for “the public good,” or free) legal
services to further civil rights, civil
liberties, consumer interests, and environmental causes.
The large national firms consist of
partners and associates. Partners own
the law firm and are paid a share of
the firm’s profits. The associates are
paid salaries and in essence work
for the partners. These large firms
compete for the best graduates from
the nation’s law schools. The most
prestigious firms have 250 or more
lawyers and also employ hundreds
of other people as paralegals (nonlawyers who are specially trained to
handle many of the routine aspects of
legal work), administrators, librarians,
and secretaries.
A notch below those working
in the large national firms are those
employed as attorneys by large
corporations. Many corporations
use national law firms as outside
counsel. Increasingly, however, corporations are hiring their own salaried
attorneys as in-house counsel. The
legal staff of some corporations rivals
those of private firms in size. Further,
these corporations compete with
the major law firms for the best law
school graduates.
Instead of representing the corporation in court (a task usually handled
by outside counsel when necessary),

the legal division handles the multitude of legal problems faced by the
modern corporation. For example,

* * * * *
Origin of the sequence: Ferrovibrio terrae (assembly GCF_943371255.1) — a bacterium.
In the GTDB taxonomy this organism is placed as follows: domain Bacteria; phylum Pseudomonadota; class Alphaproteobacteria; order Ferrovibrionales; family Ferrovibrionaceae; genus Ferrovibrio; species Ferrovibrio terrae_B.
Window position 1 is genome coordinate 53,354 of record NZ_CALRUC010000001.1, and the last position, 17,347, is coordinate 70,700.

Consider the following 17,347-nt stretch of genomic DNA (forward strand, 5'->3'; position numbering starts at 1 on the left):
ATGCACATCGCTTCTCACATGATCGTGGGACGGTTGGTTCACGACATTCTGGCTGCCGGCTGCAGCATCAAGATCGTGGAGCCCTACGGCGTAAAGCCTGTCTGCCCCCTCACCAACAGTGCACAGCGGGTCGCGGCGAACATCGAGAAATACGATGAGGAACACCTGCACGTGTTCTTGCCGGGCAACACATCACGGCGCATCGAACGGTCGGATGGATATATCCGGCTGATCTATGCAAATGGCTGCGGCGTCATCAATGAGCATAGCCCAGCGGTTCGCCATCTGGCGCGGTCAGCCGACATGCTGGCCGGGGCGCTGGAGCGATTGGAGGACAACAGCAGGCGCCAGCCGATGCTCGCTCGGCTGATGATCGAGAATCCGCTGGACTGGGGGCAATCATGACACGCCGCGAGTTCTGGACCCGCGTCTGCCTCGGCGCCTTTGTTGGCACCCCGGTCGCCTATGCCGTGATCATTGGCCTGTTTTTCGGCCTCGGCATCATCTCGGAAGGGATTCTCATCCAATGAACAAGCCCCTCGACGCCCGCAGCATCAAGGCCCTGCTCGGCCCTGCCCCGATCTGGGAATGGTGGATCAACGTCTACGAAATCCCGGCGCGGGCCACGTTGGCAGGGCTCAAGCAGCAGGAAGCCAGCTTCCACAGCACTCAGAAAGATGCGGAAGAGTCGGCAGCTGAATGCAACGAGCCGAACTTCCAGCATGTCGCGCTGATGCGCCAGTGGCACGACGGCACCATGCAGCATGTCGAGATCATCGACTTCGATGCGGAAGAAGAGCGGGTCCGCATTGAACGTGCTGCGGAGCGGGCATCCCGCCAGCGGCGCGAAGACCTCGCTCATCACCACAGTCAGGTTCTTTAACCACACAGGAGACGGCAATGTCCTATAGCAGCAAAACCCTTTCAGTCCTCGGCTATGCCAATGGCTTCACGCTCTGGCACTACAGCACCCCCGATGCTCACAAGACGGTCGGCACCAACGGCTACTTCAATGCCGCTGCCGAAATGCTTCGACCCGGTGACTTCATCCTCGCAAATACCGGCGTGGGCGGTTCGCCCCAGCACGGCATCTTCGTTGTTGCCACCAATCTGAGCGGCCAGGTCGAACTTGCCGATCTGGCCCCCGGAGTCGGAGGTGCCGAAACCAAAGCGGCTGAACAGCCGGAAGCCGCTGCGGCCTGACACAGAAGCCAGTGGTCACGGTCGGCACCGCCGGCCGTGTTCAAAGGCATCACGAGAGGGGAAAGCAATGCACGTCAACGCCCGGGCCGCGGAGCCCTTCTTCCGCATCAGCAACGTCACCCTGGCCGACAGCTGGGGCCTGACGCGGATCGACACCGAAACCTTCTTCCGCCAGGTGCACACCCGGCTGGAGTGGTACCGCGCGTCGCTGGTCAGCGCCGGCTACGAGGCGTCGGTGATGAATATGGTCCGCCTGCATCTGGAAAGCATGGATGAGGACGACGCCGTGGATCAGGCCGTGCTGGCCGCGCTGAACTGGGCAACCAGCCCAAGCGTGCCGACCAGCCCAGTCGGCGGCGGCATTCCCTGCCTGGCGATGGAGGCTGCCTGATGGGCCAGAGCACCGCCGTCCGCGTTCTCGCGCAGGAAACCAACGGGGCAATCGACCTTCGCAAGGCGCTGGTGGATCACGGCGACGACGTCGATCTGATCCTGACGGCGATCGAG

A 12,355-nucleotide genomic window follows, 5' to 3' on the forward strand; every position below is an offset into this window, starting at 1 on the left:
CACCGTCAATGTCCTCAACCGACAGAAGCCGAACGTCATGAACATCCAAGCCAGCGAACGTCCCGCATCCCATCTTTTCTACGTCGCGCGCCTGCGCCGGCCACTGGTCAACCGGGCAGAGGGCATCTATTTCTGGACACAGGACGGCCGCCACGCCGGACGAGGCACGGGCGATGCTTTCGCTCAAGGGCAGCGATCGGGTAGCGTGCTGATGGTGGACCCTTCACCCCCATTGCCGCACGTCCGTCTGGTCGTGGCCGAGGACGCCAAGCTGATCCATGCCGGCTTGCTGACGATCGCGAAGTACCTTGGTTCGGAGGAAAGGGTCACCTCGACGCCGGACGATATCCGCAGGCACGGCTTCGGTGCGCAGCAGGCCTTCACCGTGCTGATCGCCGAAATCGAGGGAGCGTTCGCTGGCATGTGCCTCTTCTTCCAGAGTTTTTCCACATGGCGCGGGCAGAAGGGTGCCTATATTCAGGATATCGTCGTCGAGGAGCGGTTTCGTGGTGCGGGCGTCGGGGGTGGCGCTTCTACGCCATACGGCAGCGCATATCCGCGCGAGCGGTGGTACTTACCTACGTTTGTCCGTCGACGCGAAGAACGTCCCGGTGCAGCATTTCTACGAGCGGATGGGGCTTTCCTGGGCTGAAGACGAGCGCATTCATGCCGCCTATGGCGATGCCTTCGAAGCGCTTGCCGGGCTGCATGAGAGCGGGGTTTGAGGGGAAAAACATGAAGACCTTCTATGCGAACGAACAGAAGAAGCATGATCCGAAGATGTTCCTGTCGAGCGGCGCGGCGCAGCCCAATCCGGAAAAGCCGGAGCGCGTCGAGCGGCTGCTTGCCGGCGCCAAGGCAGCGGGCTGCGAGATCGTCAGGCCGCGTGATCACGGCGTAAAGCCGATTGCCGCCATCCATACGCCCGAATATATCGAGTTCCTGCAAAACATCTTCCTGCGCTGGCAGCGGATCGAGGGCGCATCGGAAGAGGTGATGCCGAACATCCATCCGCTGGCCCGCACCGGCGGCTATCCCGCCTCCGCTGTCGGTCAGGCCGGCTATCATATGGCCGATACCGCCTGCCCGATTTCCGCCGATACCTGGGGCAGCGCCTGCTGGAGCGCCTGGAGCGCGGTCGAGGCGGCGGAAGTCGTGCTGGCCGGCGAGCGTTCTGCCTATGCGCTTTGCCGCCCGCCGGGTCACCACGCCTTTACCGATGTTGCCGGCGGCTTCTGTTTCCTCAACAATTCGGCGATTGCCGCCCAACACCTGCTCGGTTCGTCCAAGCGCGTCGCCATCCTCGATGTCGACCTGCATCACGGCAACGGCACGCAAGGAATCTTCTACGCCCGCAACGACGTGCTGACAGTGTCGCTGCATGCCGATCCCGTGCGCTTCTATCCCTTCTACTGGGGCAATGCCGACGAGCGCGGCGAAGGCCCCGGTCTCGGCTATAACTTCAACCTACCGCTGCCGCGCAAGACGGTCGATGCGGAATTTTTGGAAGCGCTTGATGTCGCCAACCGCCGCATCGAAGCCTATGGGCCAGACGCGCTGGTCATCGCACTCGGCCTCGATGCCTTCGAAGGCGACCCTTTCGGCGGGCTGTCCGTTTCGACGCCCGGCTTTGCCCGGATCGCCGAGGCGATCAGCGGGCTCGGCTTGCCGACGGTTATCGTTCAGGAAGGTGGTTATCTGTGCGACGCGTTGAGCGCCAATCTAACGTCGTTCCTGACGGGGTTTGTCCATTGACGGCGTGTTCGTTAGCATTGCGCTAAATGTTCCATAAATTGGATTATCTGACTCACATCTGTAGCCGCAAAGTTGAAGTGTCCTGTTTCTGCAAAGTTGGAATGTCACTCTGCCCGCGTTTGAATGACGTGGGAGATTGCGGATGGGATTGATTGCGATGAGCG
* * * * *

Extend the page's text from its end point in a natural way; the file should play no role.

the legal division monitors the company’s personnel practices to ensure
compliance with federal and state
regulations concerning hiring and removal procedures. The corporation’s
attorneys may advise the board of
directors about such things as contractual agreements, mergers, stock sales,
and other business practices. The
company lawyers may also help educate other employees about the laws
that apply to their specific jobs and
make sure that they are in compliance
with them.

 The legal division of a large
company also serves as a liaison with
outside counsel.
Most of the nation’s lawyers work
in a lower hemisphere of the legal profession in terms of prestige and do not
command the high salaries associated
with large national law firms and
major corporations. However, they are
engaged in a wider range of activities
and are much more likely to be found,
day in and day out, in the courtrooms
of the United States. These are the attorneys who represent clients in personal injury suits, who prosecute and
defend persons accused of crimes,
who represent husbands and wives in
divorce proceedings, who help people
conduct real estate transactions, and
who help people prepare wills, to
name just a few activities.

 Attorneys who work for the government are generally included in the lower hemisphere. Some, such as the
U.S. attorney general and the solicitor
general of the United States, occupy
quite prestigious positions, but many
toil in rather obscure and poorly paid
positions. A number of attorneys opt
for careers as judges at the federal or
state level.
Another distinction in terms of
specialization in the legal profession is
that between plaintiffs and defense attorneys. The former group initiates
lawsuits, whereas the latter group defends those accused of wrongdoing in
civil and criminal cases.